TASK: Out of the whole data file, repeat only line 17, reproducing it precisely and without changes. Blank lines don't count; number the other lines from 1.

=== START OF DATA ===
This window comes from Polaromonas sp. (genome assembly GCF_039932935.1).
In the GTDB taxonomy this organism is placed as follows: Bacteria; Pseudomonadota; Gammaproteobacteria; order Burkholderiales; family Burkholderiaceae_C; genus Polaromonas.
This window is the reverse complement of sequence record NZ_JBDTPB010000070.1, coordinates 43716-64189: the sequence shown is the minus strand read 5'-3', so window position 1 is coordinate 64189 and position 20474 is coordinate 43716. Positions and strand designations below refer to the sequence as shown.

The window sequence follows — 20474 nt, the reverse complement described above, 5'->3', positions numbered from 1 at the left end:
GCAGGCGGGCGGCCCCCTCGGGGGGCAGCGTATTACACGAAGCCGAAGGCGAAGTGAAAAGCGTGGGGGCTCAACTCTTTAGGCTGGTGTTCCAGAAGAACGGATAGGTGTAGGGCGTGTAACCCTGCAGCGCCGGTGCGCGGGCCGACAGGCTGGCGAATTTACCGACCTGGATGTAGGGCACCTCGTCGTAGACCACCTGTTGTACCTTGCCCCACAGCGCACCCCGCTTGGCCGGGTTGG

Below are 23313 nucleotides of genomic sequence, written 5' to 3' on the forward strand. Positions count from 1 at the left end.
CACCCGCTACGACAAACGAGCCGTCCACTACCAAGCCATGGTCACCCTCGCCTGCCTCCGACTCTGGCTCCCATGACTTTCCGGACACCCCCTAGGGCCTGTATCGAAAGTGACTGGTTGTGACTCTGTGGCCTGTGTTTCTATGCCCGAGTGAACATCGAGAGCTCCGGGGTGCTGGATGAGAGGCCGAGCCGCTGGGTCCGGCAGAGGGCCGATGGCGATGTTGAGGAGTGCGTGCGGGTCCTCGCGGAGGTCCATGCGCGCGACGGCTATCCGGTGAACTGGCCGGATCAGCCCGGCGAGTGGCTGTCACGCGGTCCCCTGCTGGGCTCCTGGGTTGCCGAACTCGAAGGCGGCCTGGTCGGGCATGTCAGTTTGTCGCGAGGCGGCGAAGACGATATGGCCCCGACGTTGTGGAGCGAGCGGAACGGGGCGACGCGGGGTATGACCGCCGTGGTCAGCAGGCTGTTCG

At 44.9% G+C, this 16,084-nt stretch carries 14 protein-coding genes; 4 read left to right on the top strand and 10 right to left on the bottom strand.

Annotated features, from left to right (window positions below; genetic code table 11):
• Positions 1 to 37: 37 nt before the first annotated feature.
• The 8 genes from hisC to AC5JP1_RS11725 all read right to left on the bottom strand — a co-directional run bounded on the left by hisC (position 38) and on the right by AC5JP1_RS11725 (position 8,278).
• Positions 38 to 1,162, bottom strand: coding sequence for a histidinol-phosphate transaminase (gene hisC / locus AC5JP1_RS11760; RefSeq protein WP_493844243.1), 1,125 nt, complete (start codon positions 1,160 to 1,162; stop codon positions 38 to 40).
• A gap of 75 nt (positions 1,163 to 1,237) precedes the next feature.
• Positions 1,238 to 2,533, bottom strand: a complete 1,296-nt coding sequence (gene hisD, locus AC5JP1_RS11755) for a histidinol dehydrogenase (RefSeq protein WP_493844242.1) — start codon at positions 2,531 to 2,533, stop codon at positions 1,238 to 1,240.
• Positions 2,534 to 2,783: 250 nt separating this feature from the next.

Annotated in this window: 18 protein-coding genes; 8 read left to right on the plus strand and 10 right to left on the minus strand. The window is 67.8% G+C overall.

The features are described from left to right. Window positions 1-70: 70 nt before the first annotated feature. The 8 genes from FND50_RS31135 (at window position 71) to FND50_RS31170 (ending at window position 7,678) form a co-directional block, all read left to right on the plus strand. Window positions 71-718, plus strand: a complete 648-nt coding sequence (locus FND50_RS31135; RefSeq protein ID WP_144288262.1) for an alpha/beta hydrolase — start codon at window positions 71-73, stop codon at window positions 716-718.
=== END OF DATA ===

The features are described from left to right. Window positions 1-70: 70 nt before the first annotated feature. The 8 genes from FND50_RS31135 (at window position 71) to FND50_RS31170 (ending at window position 7,678) form a co-directional block, all read left to right on the plus strand. Window positions 71-718, plus strand: a complete 648-nt coding sequence (locus FND50_RS31135; RefSeq protein ID WP_144288262.1) for an alpha/beta hydrolase — start codon at window positions 71-73, stop codon at window positions 716-718.